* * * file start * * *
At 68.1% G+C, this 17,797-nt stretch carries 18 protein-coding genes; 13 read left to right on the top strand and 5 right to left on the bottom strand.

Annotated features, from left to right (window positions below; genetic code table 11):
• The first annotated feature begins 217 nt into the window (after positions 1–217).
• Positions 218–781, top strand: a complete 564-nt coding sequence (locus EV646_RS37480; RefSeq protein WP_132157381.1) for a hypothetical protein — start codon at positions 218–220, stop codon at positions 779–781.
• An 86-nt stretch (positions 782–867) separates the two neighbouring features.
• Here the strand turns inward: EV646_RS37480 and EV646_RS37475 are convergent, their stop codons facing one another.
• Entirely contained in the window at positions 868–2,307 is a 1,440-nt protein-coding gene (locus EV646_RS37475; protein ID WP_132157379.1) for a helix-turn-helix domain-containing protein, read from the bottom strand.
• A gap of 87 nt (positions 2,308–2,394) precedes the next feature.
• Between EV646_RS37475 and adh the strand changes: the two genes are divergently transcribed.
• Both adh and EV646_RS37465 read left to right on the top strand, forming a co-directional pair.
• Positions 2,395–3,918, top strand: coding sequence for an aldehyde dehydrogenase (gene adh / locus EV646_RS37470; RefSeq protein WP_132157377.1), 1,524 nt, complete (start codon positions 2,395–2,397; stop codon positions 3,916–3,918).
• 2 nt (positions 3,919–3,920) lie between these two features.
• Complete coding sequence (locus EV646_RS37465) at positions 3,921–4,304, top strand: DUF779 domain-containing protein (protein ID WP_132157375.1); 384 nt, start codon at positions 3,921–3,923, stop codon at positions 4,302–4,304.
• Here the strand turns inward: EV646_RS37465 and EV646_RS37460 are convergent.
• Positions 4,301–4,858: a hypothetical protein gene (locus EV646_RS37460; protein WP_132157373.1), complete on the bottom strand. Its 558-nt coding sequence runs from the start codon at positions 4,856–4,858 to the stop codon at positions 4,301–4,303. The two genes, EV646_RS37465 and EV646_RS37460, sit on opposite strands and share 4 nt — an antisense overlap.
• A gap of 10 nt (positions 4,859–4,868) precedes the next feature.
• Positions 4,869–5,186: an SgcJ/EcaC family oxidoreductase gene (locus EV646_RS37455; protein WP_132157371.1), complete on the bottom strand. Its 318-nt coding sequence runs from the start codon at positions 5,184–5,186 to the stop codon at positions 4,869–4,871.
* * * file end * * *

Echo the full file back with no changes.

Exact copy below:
At 68.1% G+C, this 17,797-nt stretch carries 18 protein-coding genes; 13 read left to right on the top strand and 5 right to left on the bottom strand.

Annotated features, from left to right (window positions below; genetic code table 11):
• The first annotated feature begins 217 nt into the window (after positions 1–217).
• Positions 218–781, top strand: a complete 564-nt coding sequence (locus EV646_RS37480; RefSeq protein WP_132157381.1) for a hypothetical protein — start codon at positions 218–220, stop codon at positions 779–781.
• An 86-nt stretch (positions 782–867) separates the two neighbouring features.
• Here the strand turns inward: EV646_RS37480 and EV646_RS37475 are convergent, their stop codons facing one another.
• Entirely contained in the window at positions 868–2,307 is a 1,440-nt protein-coding gene (locus EV646_RS37475; protein ID WP_132157379.1) for a helix-turn-helix domain-containing protein, read from the bottom strand.
• A gap of 87 nt (positions 2,308–2,394) precedes the next feature.
• Between EV646_RS37475 and adh the strand changes: the two genes are divergently transcribed.
• Both adh and EV646_RS37465 read left to right on the top strand, forming a co-directional pair.
• Positions 2,395–3,918, top strand: coding sequence for an aldehyde dehydrogenase (gene adh / locus EV646_RS37470; RefSeq protein WP_132157377.1), 1,524 nt, complete (start codon positions 2,395–2,397; stop codon positions 3,916–3,918).
• 2 nt (positions 3,919–3,920) lie between these two features.
• Complete coding sequence (locus EV646_RS37465) at positions 3,921–4,304, top strand: DUF779 domain-containing protein (protein ID WP_132157375.1); 384 nt, start codon at positions 3,921–3,923, stop codon at positions 4,302–4,304.
• Here the strand turns inward: EV646_RS37465 and EV646_RS37460 are convergent.
• Positions 4,301–4,858: a hypothetical protein gene (locus EV646_RS37460; protein WP_132157373.1), complete on the bottom strand. Its 558-nt coding sequence runs from the start codon at positions 4,856–4,858 to the stop codon at positions 4,301–4,303. The two genes, EV646_RS37465 and EV646_RS37460, sit on opposite strands and share 4 nt — an antisense overlap.
• A gap of 10 nt (positions 4,859–4,868) precedes the next feature.
• Positions 4,869–5,186: an SgcJ/EcaC family oxidoreductase gene (locus EV646_RS37455; protein WP_132157371.1), complete on the bottom strand. Its 318-nt coding sequence runs from the start codon at positions 5,184–5,186 to the stop codon at positions 4,869–4,871.